When You Can’t Win, Change The Game

Posted: April 1, 2011 by Adam Hodnett in #8 Wikileaks

His egomania is annoying. But I like this point.

I’m supporting transparency as a matter of principle. I truly believe that we can operate honestly. I may be naive, but I think we can be upfront about our intentions. I think trades can be mutually beneficial and trustworthiness can be the biggest key to success. And for those who disagree–I’m just happy Wikileaks has come in to the picture.

***

I hope that Wikileaks is a game changer. A slap in the face to those who thought they could make important public decisions in secret. I really do think the world would be a much better place if we had to be upfront about everything we did.

I understand that this is not how the world has run. I think our culture has deeply embedded concepts of hierarchy and leadership. I think people are nervous about the idea of an empowered average citizen. But I think only you can decide what’s best for yourself, and to deny the majority of the population something because a select group apparently knows better, opens up more issues than can ever be addressed. Isn’t this the premise of the democracy we idealize?

I think Wikileaks provides a much-needed service for a functional democracy. We need to know what’s going on if we can ever hope to make informed decisions. And I know everyone won’t take the time to educate themselves, but what can you do? They’re allowed to choose apathy. However, I do think a major source of apathy is a perceived inability to change anything.

I want access to everything our government is doing–it seems like a reasonable exchange for taxes. I want to tell friends about the things I don’t like, and I want to hear the same from them. I want mass disapproval to plague reputations, and that information to be at the top of a Google name search. A political career should be ruined with a basic understanding of search engine optimization and a well written, and well-sourced investigative article. And Wikileaks can provide those sources.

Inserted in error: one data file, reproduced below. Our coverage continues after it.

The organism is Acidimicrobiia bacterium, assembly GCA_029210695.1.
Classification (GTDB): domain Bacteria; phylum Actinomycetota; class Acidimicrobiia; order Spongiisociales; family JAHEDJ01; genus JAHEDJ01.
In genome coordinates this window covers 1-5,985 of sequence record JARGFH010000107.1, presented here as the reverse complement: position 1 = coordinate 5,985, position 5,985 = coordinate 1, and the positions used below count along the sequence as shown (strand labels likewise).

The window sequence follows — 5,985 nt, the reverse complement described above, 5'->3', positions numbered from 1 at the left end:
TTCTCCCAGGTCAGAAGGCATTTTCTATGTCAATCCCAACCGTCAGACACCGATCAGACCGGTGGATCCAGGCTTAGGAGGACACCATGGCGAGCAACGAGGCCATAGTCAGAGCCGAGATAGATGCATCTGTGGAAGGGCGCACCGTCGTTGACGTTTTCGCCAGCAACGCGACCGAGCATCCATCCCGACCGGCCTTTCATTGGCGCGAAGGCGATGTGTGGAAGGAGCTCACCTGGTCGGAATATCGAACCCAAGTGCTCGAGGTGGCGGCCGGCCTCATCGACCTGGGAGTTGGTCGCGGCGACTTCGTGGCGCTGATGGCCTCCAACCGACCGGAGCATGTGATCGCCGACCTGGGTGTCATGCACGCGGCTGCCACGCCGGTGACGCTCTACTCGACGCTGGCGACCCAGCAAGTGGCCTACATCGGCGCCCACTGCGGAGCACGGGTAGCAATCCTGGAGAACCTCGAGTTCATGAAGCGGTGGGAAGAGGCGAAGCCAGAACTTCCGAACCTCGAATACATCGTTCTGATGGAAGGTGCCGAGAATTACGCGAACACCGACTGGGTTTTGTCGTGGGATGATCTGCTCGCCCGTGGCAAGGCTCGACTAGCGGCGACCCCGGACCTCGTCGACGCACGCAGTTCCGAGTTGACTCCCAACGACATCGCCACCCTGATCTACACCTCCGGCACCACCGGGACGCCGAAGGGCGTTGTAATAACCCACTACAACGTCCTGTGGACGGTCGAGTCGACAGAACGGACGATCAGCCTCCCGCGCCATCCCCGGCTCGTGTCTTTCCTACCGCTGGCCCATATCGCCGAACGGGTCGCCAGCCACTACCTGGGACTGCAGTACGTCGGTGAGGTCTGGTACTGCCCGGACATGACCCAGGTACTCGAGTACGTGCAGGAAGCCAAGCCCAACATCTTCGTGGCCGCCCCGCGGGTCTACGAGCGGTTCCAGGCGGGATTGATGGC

The only sympathy I have is for those who were trying to make due with what they had to work with–a “don’t hate the player, hate the game” sort-of-idea.

Again, I’m not an expert, but I’m pretty sure politics is an ugly game. I can imagine secrecy being key to getting things done. I can imagine deals and alliances, and valuable information that you count on being exclusive.  And I can imagine this new age of transparency painting someone in a much worse light than it should. But at the same time, I don’t really have that much sympathy for someone in trouble because we found out things they knew should be secret.

It’s all part of this unending evolution. The old will die to make room for the new. It may seem slow to us, but I think it’s actually amazingly quick.  Just think of the gap between the baby-boomers who still run everything right now, and our generation that will inevitably have to take control. There will be a day when politicians thrive in this open climate that Wikileaks and others are setting up.

I have a fantasy:

Think about Obama’s video blogs, and his twitter feed. Now expect that from every elected official ever, always, and to a more personal degree. It wouldn’t surprise me if this was easier and cheaper than traditional campaigning methods. Imagine we knew this person before election time. Imagine someone who always lived their life this way, and had their changing ideas completely documented. It seems crazy, but it almost sounds like a politician I could trust.

I think Wikileaks made a giant stride in this direction. I don’t consider it journalism, but I call it journalistic. It’s the source information, which we need to recognize as reputable. Just about every other story on DemocracyNow.org lately has been using Wikileaks to provide the context that we rely on journalists for.

Wikileaks is fighting a good fight, but they’re only one piece of the puzzle. We need experts to analyze the information and storytellers to put it all together. Wikileaks is an unbelievable resource, and I think Julian Assange’s paranoia was definitely justified. I think they’ve shifted the balance of power in ways that we still haven’t felt. And I really do think it will ultimately be for the better, even if complicates things a little right now.

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